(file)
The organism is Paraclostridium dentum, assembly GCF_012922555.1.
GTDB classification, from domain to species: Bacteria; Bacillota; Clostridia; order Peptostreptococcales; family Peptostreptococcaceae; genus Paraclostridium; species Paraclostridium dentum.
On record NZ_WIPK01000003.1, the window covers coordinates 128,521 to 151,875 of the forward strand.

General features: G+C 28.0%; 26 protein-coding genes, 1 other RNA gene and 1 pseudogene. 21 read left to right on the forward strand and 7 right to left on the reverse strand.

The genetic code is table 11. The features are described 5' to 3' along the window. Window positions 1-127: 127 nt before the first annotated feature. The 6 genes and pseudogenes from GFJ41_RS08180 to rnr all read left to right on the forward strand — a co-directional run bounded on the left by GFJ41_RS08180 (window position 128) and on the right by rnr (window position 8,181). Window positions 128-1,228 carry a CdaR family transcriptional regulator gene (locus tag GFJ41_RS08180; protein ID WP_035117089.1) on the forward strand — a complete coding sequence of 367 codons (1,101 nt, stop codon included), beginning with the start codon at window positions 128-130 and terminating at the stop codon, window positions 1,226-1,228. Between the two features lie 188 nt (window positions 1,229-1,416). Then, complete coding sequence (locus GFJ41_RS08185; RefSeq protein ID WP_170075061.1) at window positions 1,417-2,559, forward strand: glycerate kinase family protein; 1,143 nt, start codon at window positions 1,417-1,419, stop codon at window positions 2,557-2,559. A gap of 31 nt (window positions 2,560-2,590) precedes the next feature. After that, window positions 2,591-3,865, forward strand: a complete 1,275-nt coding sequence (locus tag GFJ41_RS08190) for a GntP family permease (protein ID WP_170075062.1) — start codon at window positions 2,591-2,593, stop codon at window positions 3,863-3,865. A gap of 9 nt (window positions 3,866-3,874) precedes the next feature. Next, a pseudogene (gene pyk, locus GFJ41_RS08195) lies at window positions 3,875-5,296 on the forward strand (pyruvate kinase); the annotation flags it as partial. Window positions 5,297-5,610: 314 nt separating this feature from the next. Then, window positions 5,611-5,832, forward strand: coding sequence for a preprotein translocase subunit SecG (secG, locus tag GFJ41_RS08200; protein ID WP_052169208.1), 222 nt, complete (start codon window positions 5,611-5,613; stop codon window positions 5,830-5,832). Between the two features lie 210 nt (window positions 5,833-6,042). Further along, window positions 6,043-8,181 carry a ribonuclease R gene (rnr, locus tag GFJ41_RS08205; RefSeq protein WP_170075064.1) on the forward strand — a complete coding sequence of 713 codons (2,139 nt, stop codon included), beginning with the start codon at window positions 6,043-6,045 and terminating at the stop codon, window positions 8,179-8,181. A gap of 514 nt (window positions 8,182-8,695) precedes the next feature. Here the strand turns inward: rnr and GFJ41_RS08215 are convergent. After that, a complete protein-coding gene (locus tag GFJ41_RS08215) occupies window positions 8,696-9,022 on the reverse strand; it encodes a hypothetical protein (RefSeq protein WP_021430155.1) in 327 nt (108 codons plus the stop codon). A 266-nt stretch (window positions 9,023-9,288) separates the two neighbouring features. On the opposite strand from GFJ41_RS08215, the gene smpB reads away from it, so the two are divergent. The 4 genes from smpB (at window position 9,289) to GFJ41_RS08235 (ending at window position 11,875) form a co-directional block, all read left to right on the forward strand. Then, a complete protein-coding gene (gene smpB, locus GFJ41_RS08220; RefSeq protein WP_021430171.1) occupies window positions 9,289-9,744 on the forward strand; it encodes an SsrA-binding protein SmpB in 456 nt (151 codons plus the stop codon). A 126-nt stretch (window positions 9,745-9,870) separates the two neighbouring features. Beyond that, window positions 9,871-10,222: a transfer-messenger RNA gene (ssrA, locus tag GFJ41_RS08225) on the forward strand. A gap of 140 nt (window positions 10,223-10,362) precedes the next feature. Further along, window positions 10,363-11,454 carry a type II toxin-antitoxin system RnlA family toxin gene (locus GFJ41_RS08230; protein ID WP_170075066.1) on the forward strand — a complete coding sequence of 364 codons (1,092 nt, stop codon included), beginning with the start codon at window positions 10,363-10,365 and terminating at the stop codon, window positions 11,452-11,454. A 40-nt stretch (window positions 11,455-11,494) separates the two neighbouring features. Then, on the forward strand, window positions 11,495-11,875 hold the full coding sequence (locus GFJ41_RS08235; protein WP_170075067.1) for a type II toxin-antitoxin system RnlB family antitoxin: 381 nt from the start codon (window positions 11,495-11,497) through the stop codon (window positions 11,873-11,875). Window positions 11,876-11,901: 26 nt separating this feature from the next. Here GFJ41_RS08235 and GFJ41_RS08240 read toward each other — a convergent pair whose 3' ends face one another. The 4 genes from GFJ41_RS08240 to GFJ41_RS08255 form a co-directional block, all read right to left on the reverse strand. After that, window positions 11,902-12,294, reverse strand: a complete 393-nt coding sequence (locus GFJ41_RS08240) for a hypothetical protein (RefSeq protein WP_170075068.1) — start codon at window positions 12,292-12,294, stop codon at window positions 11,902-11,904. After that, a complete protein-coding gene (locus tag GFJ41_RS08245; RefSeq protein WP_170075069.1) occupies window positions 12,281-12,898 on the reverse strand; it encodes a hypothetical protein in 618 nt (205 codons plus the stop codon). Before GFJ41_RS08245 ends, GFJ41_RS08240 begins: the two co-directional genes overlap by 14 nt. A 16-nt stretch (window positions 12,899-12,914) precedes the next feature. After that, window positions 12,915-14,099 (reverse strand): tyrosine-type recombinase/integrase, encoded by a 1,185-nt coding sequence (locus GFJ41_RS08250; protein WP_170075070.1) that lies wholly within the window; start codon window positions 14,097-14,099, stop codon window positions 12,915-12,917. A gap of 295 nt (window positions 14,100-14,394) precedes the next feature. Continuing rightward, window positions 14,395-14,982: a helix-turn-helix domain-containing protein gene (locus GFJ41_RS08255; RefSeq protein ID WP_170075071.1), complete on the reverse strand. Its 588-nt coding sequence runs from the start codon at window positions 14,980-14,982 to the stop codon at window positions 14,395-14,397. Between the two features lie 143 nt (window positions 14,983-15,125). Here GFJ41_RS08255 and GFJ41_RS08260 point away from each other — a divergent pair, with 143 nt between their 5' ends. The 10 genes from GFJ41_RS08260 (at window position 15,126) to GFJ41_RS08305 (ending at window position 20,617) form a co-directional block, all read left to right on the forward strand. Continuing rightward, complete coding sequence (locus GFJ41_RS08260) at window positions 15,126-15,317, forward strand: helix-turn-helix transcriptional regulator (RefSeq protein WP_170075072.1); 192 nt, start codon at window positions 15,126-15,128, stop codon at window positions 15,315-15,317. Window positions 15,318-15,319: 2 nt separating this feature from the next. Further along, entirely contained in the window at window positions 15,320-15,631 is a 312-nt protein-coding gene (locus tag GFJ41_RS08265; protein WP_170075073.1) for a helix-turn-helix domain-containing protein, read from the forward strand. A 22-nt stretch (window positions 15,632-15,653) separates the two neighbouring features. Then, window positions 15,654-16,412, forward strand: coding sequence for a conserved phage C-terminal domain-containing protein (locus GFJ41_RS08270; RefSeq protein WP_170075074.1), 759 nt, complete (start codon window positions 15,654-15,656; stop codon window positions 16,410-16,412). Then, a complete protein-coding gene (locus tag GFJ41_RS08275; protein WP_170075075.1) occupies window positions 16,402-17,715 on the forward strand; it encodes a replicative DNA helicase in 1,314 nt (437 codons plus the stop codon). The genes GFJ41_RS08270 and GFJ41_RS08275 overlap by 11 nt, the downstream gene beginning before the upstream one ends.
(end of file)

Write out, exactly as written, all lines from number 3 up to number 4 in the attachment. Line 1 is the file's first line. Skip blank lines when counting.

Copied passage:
On record NZ_WIPK01000003.1, the window covers coordinates 128,521 to 151,875 of the forward strand.

General features: G+C 28.0%; 26 protein-coding genes, 1 other RNA gene and 1 pseudogene. 21 read left to right on the forward strand and 7 right to left on the reverse strand.